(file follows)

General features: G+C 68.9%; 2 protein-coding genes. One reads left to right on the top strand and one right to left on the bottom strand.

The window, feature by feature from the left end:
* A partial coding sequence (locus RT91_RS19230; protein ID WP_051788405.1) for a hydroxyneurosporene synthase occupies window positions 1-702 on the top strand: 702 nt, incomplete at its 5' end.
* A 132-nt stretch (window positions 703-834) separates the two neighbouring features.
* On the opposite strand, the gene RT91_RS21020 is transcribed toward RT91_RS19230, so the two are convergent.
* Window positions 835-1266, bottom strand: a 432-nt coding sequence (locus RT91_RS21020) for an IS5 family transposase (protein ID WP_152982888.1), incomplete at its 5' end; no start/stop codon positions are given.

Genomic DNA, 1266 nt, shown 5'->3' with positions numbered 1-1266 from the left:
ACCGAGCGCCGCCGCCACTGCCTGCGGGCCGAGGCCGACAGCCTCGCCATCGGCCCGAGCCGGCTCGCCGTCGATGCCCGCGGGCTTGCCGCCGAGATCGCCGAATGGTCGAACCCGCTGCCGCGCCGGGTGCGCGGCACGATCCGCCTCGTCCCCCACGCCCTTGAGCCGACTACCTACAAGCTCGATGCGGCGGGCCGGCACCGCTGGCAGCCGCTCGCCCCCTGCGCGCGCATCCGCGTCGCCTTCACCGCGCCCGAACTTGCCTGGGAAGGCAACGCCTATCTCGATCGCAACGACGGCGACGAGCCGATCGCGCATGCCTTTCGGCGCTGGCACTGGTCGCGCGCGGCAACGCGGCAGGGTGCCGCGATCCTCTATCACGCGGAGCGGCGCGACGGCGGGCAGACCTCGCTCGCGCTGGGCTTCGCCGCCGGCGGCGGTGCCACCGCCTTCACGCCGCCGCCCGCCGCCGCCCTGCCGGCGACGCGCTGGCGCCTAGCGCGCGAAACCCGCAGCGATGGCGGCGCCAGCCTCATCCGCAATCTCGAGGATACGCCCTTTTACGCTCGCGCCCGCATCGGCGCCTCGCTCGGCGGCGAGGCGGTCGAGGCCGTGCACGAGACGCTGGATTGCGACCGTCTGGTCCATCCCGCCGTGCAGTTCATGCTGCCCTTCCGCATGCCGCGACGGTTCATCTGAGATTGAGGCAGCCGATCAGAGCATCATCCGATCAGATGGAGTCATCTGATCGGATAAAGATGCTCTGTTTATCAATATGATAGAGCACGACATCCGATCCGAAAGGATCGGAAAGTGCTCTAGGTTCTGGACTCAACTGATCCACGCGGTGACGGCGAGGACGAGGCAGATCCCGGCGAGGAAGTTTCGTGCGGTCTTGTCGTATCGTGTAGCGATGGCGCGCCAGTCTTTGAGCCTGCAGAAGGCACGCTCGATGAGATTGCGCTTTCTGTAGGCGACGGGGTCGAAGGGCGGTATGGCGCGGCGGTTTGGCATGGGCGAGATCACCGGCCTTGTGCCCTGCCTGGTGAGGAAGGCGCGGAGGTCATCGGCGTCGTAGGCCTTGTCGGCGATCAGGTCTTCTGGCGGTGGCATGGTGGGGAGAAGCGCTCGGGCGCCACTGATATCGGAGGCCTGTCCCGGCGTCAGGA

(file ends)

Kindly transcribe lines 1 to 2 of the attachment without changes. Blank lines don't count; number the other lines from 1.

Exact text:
General features: G+C 68.9%; 2 protein-coding genes. One reads left to right on the top strand and one right to left on the bottom strand.

The window, feature by feature from the left end: